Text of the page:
13. 13. Name YearOff Shore Voluntary Disclosure 2009Initiative (OVDI)Off Shore Voluntary Disclosure 2011Initiative (OVDI)Off Shore Voluntary Disclosure CurrentInitiative (OVDI)Foreign Account Tax Compliance 2013(FATCA)
  14. 14.  Intangible Assets  Stocks, LLC & LP interests, patents, copyrights, etc.  General rule—intangibles are located where the giver is located. Tangible Assets  Real estate, equipment, automobiles, jewelry, artwork, etc.  General Rule—tangible assets have “situs” where they are physically located. But, what about cash, currency, bank accounts, etc.?
  15. 15. Owned by a Non-resident, Non-citizen U.S. U.S. Company Personal Business Foreign Stock and U. S. Bank Bank Bank Other U.S. U.S. Real Non-U.S. Tax Accounts Accounts Accounts Intangibles Estate Real Estate US Gift Non-taxable Non-taxable Tax Taxable Taxable (Sometimes) (generally) Taxable Non-taxableUS Estate Non- Taxable Tax taxable Taxable Non-taxable (generally) Taxable Non-taxable BEWARE! The above table reflects general rules. Actual determination of taxability can be heavily fact-specific. PLEASE CONSULT YOUR LEGAL COUNSEL OR CPA!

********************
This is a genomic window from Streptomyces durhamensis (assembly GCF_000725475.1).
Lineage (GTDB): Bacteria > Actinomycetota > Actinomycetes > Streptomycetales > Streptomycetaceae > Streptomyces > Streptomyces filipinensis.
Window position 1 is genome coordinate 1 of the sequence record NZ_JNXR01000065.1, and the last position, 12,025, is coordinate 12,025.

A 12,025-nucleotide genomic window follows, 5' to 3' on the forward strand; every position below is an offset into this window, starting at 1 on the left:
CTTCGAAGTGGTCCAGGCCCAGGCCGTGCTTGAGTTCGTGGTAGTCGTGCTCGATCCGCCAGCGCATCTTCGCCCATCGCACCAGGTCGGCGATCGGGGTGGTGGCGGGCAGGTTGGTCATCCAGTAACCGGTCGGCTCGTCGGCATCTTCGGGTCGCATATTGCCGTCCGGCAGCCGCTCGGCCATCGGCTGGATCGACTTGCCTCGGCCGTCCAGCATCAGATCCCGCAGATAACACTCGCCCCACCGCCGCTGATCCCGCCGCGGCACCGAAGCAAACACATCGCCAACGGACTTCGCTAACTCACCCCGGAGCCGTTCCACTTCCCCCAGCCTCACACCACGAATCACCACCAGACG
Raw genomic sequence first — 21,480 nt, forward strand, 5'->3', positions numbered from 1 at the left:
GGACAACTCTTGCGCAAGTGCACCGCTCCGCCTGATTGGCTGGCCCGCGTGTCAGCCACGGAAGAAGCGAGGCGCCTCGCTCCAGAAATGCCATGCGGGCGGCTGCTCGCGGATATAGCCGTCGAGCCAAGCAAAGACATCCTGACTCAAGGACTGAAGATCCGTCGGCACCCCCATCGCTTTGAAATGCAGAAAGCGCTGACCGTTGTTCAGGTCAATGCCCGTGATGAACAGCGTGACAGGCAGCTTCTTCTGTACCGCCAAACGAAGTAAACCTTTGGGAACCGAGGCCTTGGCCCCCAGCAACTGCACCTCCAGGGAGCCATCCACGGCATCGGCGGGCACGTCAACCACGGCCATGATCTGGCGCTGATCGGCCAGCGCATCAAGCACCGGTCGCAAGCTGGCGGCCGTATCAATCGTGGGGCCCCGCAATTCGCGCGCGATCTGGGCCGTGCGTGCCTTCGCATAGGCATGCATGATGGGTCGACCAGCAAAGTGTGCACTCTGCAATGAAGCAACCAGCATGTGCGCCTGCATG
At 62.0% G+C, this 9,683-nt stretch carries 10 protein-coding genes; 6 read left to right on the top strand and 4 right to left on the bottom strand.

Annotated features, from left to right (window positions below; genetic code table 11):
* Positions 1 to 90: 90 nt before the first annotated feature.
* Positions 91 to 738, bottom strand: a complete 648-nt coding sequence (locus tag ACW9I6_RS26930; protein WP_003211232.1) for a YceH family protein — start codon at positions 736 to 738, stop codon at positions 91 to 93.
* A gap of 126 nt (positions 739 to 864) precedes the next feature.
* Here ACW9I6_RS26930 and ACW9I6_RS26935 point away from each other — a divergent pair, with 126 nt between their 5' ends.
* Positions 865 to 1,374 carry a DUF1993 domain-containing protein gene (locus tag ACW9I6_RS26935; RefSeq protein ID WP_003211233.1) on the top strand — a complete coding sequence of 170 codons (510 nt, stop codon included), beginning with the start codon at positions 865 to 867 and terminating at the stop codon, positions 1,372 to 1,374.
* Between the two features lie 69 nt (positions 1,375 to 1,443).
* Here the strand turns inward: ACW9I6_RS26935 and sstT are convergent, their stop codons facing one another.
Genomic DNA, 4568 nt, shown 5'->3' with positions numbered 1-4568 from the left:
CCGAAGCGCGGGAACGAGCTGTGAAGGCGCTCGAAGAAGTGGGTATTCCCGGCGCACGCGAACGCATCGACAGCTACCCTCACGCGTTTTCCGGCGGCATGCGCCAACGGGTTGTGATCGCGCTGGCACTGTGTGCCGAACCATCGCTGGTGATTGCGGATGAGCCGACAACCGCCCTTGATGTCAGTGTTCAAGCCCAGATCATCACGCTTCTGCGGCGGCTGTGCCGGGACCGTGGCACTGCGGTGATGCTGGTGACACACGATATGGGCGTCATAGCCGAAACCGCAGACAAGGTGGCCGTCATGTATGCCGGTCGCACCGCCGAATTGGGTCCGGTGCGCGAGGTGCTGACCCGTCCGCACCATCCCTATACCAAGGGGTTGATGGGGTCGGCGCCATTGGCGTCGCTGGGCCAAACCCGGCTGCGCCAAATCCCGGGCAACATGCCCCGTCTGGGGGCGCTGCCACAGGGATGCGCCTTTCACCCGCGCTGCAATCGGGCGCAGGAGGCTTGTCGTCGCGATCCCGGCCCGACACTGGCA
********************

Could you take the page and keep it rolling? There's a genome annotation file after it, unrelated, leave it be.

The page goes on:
16. 16.  Cash Transfers from India  Indian restrictions on the ability of families to transfer cash out of India can create U.S. tax planning problems.  What about U.S. stock? Foreign Trustees  When selecting a successor trustee/executor, a U.S. person is preferable for a number of reasons:  U.S. income tax issues.  U.S. reporting issues  Logistics Foreign Charities
  17. 17.  The U.S. Estate and Gift Tax Can Apply in Situations One Would Not Expect. Cross-border Families and Cross-border Wealth Create a Myriad of Tax Traps but also Opportunities! When you have a tax situation in one country, you have to look at how it affects tax in the other country. In today’s environment, you should over comply and elect protective compliances.